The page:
It’s not always easy to help others when we ourselves suffer. Sometimes we need to tend to our own needs before we can truly be of service. But sometimes, helping others not only serves more people, it is the key to healing ourselves.
What are your tendencies? To hide out alone in your house? To lose yourself in others? And what does it truly mean to be of service?
I remember one afternoon years ago I was really down in the dumps. At the time I was teaching Aikido to children, and the clock was ticking closer and closer to class time, but I didn’t think I could bring myself to go. I didn’t think I had it in me to run around or to inspire anyone, and I didn’t want to spread my pain around.
But, I knew no one I could call to teach for me on such short notice, so I literally dragged myself to teach. Once there, we played tag, we practice punches and somersault-like falls, we played “guess who”- an awareness practice that involved “guessing” which member of the class was grabbing one’s wrists from behind. And by the end of class, I was laughing and smiling and had totally forgotten the pain I’d gone in with!
That day was a turning point for me. I have always been so sensitive that it’s been easy for me to become whatever I was feeling and in cases like that day, become immobilized by it. From then on I realized the power of stepping outside my own feelings and choosing instead to help others while doing something I truly loved to do.
Most of us think we feel pain because we don’t get what we want. As my teacher Michael Tamura helped me to see, it’s more painful to NOT GIVE what we have to give than it is to NOT GET something. Whether it’s romantic love, art, music, our thoughts, or an act we do to help another, giving what is already inside us literally gives us energy.
In his book Entering the Tao, Hua-Ching Ni offers these thoughts:
“…all of you suffer from something; all of you have one shortcoming or another. The trouble is that you pay more attention to your suffering than to the rest of your life, thus aggrandizing the suffering. You don’t know how to utilize what you have already achieved. If you focused instead on the satisfaction of your present achievement and continued to cultivate yourself by doing good deeds, both for yourself and for others, this would be both a personal remedy and salvation as well as a way to mend your shortcomings and suffering.”
So how do we discover which good deeds to do? How to wade through all the voices in our heads—family members, partners, bosses, teachers, religious leaders, doctors, friends, self-help books, the media, and more—all telling us what we “should” be doing for ourselves or others?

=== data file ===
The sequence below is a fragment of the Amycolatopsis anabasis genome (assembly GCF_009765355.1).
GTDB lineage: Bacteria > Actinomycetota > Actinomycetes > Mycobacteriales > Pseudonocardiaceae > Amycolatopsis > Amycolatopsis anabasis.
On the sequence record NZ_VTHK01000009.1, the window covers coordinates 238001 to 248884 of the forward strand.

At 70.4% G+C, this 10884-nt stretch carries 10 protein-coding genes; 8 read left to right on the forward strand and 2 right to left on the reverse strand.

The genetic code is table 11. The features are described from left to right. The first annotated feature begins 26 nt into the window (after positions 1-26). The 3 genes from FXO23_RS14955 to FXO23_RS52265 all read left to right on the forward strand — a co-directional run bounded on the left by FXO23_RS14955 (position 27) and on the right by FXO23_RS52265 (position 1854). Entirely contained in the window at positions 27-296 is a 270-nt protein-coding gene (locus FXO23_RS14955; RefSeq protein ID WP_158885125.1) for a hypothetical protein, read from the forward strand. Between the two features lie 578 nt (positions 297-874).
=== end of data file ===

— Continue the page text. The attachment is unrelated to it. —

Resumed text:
Here is what I have discovered- Get really quiet, behind the buzz of all those voices, and imagine you can ask the Universe. Imagine you get an answer back, and then TRUST YOURSELF to follow it.
How can you be sure you’re not hearing an unhelpful voice? You will know because true universal guidance, while it may be a little surprising or uncomfortable, will always come with a feeling of peace and will also help others, or at least do no harm.
Erich Schiffmann, a wonderful yoga teacher and author, teaches a “free form” yoga class in which he does not “teach” in the traditional sense. Instead, he invites students to listen inwardly for guidance and then do the poses they are drawn to do.
This I find is wonderful training for life. How would your life be different if when you sat down at your desk and instead of plowing through your “To-do” list or getting distracted by emails, you first got quiet and asked the Universe what it would have you do first?
How would your relationships be different if you paused before broaching a difficult subject and asked for a vision of how to best proceed to serve everyone involved?
If you have several choices circulating over and over in your head, try getting quiet and then, one at a time, imagine yourself choosing one and then imagining the outcome. This is different from fearing or worrying or fantasizing about an outcome. See if you can observe the difference.
Imagination, at it’s finest, is the gateway to intuition. We so often underestimate our powers to know things by saying “I’m just making it up.” This is warranted given the pitfalls of imagination distorted through fear or fantasy. However, I have seen miraculous readings by my students who swore they were just making something up.
If you have trouble telling the difference, try at least not to make major decisions when you’re feeling lousy. Through practice you will learn to trust yourself more. In the meantime, DO consider going out and doing something you know to be good, for yourself and/or others, during your low moods.
Both indulging in your own process and suppressing your feelings create problems if overdone. By learning to listen quietly and then trust your instincts about how to truly serve, you will ultimately know your own feelings as well as offer something beyond yourself. Your inner being, your relationships, and your place in the world will all be in balance. Try it and see.
copyright 2007 Ann O’Brien- All Rights Reserved.